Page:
"STEPping" Deeper into the Brain
Neurons in the brain communicate with each other both chemically and electrically: chemical communication can lead to strengthening or weakening of connections between neurons, and electrical signaling allows rapid communication between neurons all over the brain. These processes interact with each other in a complex manner, and such interactions are behind cognitive processes like learning and memory. Iain Hepburn of the OIST Computational Neuroscience Unit, Haroon Anwar, also formerly in the Computational Neuroscience Unit, and collaborators, reported in the Journal of Neuroscience that by using a cutting-edge computational model developed at OIST, they have gained surprising new insight into these mechanisms in the cerebellum.
One of the most striking examples of strong interaction between chemical and electrical signaling occur in Purkinje cells, one of the largest neurons in the brain. Here, calcium bursts of varying shape, duration and amplitude affect the connection strength to other neurons and also the electrical output of the cell. The driving force behind this variability was, however, a mystery until now. “Experiments have their limits, so to study this in detail required a computational approach, the tools for which were simply not available. For this reason we developed software called STEPS, one of the most powerful and detailed molecular simulators around,” said Iain. Whereas deterministic approaches yielding clean results without “noise” have historically been applied to study such systems, STEPS reaches a higher level of detail by including stochasticity – the inherent randomness of molecular movement and interaction – to gain new insights into such systems. Key to the Journal of Neuroscience study was development of a novel approach to accurately calculate electrical signaling in complex neuronal structures, which allowed Iain and Haroon to develop one of the most detailed molecular models of cellular signaling ever studied. This paper shows that stochastic activation of ion channels and the variability of calcium levels in space and time give rise to the variable shape, duration and amplitude of calcium bursts.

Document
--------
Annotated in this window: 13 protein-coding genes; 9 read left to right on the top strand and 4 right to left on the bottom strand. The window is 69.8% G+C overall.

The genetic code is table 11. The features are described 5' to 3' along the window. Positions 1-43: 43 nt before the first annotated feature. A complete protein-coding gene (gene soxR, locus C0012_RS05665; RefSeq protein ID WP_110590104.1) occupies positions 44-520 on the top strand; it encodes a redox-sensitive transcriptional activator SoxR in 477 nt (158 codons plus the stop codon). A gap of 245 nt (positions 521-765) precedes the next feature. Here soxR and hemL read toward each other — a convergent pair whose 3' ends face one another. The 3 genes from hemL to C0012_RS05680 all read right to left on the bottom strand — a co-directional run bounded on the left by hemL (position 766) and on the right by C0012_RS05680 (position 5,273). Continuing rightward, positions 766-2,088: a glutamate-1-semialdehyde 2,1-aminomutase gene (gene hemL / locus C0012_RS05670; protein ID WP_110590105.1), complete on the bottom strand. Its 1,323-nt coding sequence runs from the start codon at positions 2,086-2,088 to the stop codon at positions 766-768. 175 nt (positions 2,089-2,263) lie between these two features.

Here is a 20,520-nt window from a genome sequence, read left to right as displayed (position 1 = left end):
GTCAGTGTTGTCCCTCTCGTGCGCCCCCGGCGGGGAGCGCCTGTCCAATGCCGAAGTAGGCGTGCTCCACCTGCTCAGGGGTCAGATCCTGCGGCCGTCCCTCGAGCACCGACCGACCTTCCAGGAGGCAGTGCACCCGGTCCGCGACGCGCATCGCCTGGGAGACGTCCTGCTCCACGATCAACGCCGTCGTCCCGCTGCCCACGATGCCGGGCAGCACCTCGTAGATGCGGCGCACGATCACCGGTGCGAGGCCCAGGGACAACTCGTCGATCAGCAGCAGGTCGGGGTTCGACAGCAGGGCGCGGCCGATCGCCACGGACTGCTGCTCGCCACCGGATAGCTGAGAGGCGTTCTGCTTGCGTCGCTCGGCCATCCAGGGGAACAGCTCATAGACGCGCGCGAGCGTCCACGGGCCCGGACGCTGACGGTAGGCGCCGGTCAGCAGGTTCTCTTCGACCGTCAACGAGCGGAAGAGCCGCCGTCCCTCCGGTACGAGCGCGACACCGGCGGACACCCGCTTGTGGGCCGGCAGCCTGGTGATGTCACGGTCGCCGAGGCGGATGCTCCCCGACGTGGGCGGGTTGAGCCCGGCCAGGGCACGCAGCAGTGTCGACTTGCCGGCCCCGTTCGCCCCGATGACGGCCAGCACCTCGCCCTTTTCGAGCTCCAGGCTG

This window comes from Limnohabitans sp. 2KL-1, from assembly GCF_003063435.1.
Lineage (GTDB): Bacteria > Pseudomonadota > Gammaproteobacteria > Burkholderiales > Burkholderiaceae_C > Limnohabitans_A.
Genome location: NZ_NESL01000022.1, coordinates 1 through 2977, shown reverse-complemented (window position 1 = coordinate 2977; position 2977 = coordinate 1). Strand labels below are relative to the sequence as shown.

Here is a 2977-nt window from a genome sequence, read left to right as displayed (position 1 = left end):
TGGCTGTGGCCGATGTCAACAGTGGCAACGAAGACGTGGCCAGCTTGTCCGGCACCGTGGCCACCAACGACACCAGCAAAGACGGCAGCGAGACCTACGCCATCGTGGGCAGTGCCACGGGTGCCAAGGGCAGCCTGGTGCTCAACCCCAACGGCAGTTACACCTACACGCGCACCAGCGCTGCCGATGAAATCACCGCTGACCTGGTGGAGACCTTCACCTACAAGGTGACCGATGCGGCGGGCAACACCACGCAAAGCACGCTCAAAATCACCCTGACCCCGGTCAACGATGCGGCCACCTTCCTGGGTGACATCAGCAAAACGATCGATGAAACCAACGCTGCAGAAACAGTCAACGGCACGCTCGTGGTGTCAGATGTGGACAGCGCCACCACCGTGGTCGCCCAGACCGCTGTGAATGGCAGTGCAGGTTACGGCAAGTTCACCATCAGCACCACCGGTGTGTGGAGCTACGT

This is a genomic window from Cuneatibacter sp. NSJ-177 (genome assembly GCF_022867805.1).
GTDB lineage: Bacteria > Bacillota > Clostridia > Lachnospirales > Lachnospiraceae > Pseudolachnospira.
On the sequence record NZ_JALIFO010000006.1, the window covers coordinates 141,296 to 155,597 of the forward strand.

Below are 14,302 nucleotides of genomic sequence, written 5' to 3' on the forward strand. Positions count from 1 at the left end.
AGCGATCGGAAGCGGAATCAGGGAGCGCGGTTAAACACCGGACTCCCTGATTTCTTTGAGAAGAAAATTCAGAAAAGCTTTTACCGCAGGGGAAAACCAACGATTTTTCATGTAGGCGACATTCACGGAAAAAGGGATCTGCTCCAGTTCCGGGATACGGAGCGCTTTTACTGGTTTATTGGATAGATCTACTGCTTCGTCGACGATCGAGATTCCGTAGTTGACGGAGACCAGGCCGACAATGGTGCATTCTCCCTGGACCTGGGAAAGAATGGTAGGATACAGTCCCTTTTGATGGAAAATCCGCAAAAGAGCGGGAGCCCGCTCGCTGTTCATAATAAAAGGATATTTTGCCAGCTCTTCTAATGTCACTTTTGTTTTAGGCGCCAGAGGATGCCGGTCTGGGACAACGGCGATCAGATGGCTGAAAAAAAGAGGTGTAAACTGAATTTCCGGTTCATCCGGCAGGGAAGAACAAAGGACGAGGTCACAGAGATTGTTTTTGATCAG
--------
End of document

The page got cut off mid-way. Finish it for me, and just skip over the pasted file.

In the future, the Computational Neuroscience Unit plans to make STEPS an even more powerful tool in neuroscience by researching and implementing methods to allow this software to run on supercomputers. This has attracted the attention of scientists involved in the Human Brain Project, which is a world-wide initiative based at École Polytechnique Fédérale de Lausanne (EPFL) in Switzerland. The Human Brain Project aims to create a supercomputer that simulates the human brain and revolutionizes the way the brain is studied. OIST is one of the only two institutions from Japan represented in this project. Detailed, realistic models of the human brain could radically improve our understanding of brain and mental diseases. The STEPS simulator, in collaboration between OIST and EPFL, will be developed to model molecular components in this project.
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